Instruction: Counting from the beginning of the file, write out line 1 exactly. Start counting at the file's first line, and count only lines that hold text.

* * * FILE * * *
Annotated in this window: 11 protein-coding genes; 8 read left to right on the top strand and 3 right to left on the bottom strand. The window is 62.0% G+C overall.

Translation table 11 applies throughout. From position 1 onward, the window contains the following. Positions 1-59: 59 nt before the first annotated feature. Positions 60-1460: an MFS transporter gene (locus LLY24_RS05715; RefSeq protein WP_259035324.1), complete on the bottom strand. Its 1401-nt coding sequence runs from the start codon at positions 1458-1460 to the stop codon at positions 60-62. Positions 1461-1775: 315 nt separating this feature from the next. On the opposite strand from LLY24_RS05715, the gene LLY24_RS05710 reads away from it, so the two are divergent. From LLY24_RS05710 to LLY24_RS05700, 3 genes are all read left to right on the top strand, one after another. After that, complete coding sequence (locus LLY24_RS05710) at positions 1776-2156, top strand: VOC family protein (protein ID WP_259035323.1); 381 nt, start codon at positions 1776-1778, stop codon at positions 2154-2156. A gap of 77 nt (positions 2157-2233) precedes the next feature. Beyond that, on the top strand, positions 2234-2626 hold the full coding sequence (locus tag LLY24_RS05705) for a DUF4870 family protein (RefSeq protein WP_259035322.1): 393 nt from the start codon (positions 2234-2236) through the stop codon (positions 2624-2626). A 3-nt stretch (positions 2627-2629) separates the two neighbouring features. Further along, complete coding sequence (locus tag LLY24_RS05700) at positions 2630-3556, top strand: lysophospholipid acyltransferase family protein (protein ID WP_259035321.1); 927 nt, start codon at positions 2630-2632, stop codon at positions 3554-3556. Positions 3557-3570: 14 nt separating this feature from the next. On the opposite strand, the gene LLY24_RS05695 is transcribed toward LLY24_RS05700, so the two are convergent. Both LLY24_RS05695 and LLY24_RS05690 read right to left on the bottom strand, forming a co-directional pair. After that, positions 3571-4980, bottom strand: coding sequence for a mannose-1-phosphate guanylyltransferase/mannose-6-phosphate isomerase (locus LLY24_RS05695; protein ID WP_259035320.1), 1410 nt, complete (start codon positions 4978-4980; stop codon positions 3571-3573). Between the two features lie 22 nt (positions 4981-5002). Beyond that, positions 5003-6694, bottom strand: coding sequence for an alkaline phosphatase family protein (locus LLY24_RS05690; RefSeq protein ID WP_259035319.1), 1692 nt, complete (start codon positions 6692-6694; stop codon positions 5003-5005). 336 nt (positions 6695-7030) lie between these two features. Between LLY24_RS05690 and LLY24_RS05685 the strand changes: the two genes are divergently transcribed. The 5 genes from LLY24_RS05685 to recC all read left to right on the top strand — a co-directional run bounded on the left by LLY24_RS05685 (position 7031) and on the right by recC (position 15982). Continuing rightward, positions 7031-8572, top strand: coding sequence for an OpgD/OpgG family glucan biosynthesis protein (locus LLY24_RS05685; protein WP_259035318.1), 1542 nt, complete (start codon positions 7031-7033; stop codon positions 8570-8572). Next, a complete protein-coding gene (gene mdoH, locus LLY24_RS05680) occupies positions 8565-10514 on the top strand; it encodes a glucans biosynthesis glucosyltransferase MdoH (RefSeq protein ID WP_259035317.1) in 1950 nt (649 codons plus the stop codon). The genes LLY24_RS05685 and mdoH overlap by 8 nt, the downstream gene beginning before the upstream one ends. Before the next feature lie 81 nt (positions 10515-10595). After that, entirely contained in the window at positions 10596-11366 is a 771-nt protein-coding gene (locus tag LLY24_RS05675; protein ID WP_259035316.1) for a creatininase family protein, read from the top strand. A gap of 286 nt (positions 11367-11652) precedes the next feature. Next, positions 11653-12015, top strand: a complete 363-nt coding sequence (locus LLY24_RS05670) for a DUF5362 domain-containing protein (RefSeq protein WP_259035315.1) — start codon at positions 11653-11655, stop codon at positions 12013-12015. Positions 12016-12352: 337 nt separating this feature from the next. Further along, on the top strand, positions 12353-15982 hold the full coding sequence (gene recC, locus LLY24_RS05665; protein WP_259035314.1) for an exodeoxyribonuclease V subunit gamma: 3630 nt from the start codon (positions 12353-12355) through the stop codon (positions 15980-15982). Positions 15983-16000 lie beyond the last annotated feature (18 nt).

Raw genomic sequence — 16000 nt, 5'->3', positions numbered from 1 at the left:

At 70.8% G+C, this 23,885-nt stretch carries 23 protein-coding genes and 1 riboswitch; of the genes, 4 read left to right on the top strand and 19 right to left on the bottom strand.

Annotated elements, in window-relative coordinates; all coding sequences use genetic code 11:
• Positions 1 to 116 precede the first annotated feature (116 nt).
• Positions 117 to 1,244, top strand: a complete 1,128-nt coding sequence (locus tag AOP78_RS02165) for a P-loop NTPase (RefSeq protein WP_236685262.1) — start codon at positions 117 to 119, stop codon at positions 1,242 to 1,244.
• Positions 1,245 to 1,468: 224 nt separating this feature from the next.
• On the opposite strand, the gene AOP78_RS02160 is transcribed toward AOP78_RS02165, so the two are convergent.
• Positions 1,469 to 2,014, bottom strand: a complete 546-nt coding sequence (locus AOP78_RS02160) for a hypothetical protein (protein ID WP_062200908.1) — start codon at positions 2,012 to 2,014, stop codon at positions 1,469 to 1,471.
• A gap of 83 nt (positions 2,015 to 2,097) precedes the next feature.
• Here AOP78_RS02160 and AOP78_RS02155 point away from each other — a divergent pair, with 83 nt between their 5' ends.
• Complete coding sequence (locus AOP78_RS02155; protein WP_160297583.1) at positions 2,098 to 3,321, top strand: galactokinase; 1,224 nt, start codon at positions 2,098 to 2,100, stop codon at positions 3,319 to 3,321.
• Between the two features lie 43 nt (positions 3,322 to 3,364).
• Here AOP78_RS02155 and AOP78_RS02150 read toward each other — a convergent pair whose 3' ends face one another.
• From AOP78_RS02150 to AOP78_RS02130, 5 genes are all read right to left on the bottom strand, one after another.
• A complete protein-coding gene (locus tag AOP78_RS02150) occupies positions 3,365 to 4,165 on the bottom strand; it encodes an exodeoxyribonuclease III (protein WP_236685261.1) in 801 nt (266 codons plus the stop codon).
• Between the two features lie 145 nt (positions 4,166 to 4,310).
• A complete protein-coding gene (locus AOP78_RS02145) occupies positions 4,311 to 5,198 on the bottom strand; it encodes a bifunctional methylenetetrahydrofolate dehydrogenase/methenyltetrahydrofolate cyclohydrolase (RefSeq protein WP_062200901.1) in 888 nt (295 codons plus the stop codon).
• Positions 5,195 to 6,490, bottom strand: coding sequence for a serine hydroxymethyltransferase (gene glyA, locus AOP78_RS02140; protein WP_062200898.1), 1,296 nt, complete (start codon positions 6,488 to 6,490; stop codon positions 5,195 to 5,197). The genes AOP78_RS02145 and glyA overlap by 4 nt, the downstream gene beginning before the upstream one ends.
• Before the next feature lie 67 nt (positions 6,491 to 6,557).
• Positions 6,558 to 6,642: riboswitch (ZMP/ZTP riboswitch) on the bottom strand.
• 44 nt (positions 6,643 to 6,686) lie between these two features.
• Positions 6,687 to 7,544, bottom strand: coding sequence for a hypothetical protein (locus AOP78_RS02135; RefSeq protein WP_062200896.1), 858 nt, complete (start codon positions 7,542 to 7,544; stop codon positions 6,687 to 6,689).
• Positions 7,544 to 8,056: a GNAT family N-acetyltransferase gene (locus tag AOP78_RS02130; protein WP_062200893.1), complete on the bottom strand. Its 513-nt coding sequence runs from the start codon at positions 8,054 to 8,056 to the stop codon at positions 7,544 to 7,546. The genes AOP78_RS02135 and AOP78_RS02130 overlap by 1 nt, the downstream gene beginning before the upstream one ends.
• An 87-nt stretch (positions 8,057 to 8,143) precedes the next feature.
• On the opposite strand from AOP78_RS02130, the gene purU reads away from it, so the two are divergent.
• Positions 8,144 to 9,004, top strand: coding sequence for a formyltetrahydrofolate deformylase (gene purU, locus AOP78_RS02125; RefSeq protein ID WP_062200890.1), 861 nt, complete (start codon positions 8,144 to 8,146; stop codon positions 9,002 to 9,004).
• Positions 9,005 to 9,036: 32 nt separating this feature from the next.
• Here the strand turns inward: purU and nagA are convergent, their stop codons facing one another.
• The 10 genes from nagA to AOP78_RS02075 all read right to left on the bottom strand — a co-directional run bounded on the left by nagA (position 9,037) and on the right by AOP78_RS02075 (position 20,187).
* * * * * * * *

Annotated in this window: 11 protein-coding genes; 8 read left to right on the top strand and 3 right to left on the bottom strand. The window is 62.0% G+C overall.